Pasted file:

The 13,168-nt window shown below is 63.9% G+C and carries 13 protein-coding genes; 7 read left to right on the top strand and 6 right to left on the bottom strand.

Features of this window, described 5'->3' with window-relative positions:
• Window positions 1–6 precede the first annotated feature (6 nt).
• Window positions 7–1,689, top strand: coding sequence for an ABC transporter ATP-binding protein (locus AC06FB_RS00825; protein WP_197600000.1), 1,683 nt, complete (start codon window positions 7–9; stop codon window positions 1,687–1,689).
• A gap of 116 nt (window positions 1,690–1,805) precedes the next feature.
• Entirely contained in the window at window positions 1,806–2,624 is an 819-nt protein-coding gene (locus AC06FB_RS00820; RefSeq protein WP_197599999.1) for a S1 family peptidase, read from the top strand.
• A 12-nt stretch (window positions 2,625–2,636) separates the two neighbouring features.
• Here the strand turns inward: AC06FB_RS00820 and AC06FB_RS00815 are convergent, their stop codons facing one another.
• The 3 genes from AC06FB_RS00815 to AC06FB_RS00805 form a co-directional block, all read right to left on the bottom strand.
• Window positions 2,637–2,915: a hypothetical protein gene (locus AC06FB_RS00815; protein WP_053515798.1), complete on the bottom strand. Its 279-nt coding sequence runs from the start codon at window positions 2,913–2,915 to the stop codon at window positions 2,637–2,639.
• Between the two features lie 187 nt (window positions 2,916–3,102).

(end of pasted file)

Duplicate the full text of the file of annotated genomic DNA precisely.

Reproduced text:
The 13,168-nt window shown below is 63.9% G+C and carries 13 protein-coding genes; 7 read left to right on the top strand and 6 right to left on the bottom strand.

Features of this window, described 5'->3' with window-relative positions:
• Window positions 1–6 precede the first annotated feature (6 nt).
• Window positions 7–1,689, top strand: coding sequence for an ABC transporter ATP-binding protein (locus AC06FB_RS00825; protein WP_197600000.1), 1,683 nt, complete (start codon window positions 7–9; stop codon window positions 1,687–1,689).
• A gap of 116 nt (window positions 1,690–1,805) precedes the next feature.
• Entirely contained in the window at window positions 1,806–2,624 is an 819-nt protein-coding gene (locus AC06FB_RS00820; RefSeq protein WP_197599999.1) for a S1 family peptidase, read from the top strand.
• A 12-nt stretch (window positions 2,625–2,636) separates the two neighbouring features.
• Here the strand turns inward: AC06FB_RS00820 and AC06FB_RS00815 are convergent, their stop codons facing one another.
• The 3 genes from AC06FB_RS00815 to AC06FB_RS00805 form a co-directional block, all read right to left on the bottom strand.
• Window positions 2,637–2,915: a hypothetical protein gene (locus AC06FB_RS00815; protein WP_053515798.1), complete on the bottom strand. Its 279-nt coding sequence runs from the start codon at window positions 2,913–2,915 to the stop codon at window positions 2,637–2,639.
• Between the two features lie 187 nt (window positions 2,916–3,102).